Dy­namic dogs de­fend­ing our bor­ders

Auckland City Harbour News - - NEWS - By ANNA LOREN

There’s a new set of paws on deck at the Auck­land biose­cu­rity cen­tre.

Bos­ton, a three-year-old springer spaniel, has joined the ranks at the Min­istry for Pri­mary In­dus­tries fa­cil­ity in Man­gere.

The pooch is the coun­try’s first ‘‘in­cur­sion de­tec­tor’’ dog and is be­ing spe­cially trained to sniff out pests such as plants, lizards and ex­otic birds.

Un­like biose­cu­rity de­tec­tor dogs, which in­ter­cept food and live an­i­mals at air­ports, ports and mail cen­tres, Bos­ton’s job is to lo­cate pests ‘‘if they do slip through the border’’, se­nior ca­nine han­dler Alan Wil­lox says.

Biose­cu­rity dogs can­not be used for the task be­cause they could be dis­tracted by food odours while work­ing in the field.

‘‘His first job is to find a par­tic­u­lar weed that’s known to ex­ist in pock­ets around Auck­land,’’ Wil­lox says.

‘‘It’s in a wider en­vi­ron­ment, it’s not in­doors, it’s not in an air­port, so it’s a new set of skills.’’

Bos­ton was orig­i­nally a pet but came to the cen­tre af­ter Wil­lox spot­ted him for adop­tion on Trade Me.

Many of the coun­try’s 40 de­tec­tor dogs have been found through the site – Wil­lox has bought two bea­gles and two labradors from there in the past month.

He looks for dogs with ‘‘a high play drive and a high food drive’’ and Bos­ton fits the bill, he says.

The ca­nine is be­ing trained us­ing lizards loaned from Rep­tile Park in Rod­ney.

It’s hoped he will be joined by another in­cur­sion dog in the near fu­ture.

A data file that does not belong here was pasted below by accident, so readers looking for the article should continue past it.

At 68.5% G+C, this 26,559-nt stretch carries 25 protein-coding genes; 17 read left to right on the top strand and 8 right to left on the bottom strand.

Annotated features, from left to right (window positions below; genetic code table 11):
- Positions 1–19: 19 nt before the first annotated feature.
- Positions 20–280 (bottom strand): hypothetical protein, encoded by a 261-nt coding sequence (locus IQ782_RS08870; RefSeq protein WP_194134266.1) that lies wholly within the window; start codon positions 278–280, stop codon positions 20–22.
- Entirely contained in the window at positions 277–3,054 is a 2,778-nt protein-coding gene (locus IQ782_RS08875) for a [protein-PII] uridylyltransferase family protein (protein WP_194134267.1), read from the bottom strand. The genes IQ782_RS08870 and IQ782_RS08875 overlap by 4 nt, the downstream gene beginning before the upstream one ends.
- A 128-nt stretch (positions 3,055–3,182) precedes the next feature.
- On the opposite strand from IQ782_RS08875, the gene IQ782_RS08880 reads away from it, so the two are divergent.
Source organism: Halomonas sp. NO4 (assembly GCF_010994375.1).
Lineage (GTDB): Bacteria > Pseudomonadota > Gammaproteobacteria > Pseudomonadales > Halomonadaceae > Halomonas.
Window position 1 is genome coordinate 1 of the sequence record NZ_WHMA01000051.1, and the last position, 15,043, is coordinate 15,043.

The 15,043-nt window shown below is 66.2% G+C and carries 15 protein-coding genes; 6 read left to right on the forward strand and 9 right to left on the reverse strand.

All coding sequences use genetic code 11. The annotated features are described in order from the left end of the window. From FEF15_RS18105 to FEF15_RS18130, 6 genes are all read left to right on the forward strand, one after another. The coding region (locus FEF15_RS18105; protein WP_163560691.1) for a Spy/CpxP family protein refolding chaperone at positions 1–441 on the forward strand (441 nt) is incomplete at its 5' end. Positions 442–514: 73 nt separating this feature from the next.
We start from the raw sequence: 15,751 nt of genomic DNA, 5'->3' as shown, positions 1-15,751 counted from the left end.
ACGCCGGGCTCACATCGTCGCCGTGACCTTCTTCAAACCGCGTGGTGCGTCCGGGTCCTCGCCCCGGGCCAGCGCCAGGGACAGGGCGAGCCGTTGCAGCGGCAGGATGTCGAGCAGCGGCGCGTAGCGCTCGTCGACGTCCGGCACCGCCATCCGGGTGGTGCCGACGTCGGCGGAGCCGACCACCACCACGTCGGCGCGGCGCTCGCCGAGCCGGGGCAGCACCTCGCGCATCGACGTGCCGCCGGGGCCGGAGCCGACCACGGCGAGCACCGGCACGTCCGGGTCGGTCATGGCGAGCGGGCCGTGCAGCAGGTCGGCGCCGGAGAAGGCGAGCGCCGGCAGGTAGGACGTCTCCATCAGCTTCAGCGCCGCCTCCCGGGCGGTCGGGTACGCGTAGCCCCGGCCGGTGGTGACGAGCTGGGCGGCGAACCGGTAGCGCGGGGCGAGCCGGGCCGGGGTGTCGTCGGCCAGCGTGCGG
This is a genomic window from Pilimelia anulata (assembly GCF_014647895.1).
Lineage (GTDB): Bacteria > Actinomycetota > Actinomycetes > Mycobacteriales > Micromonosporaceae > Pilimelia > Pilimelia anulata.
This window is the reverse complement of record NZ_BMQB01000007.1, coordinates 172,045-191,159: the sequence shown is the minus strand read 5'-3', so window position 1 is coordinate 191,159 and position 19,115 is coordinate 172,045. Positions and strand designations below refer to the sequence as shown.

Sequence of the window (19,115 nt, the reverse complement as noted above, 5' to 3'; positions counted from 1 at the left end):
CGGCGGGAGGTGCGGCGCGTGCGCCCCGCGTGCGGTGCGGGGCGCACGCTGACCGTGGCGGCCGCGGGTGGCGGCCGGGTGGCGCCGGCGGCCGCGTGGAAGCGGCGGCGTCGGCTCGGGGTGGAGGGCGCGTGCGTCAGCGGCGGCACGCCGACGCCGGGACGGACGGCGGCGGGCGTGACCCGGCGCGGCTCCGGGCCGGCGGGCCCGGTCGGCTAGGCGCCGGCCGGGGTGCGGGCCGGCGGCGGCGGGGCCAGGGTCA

Bos­ton’s ar­rival is just one of the moves be­ing cel­e­brated by the biose­cu­rity cen­tre.

An 18-month project to re­vamp the de­tec­tor dog pro­gramme has also seen 10 new ken­nels built at the cen­tre, which is about a kilo­me­tre from Auck­land In­ter­na­tional Air­port.

That’s a boost to the pro­gramme be­cause 15 to 20 pup­pies need to be bred each year to re­place re­tir­ing dogs, ca­nine han­dler Kirsty Ansell says.

The two new­est ad­di­tions, nine­week-old Dar­cie and Dar­win, are about to head out to pri­vate puppy walk­ers be­fore begin­ning their train­ing.

The num­ber of dogs and han­dlers work­ing at the coun­try’s bor­ders has also swelled to 40 each – up from 32 last year.

Among the new­est re­cruits are bea­gle Clara and her han­dler Lucy Tel­far, who be­gan work last month.

In Clara’s first week on the job she sniffed out plant ma­te­rial in a bag at the air­port, which led to a find of a num­ber of high-risk items.

As a re­sult, im­mi­gra­tion officials re­fused the pas­sen­ger en­try into the coun­try and she was sent back to Viet­nam.

Go to auck­land­c­i­ty­har­bour news.co.nz and click on Lat­est Edi­tion to see Bos­ton and Clara in ac­tion.

Leisure time: Black labradors Fern and Frankie explore their pen. De­tec­tor dogs work for four days and then have four days’ rest.

Top dog: Se­nior ca­nine han­dler Al­lan Wil­lox says both dogs and han­dlers need to be en­er­getic to cope well in the role.

New nose: Nine-week-old Dar­cie is one of the new­est biose­cu­rity de­tec­tor dogs in wait­ing. The Min­istry for Pri­mary In­dus­tries es­ti­mates it costs about $30,000 to breed and train each puppy.


Trail blazer: Below, Springer spaniel Bos­ton is the coun­try’s first in­cur­sion de­tec­tor dog. Fruity find: Clara hits pay dirt – a pair of or­anges.

Newspapers in English

Newspapers from New Zealand

© PressReader. All rights reserved.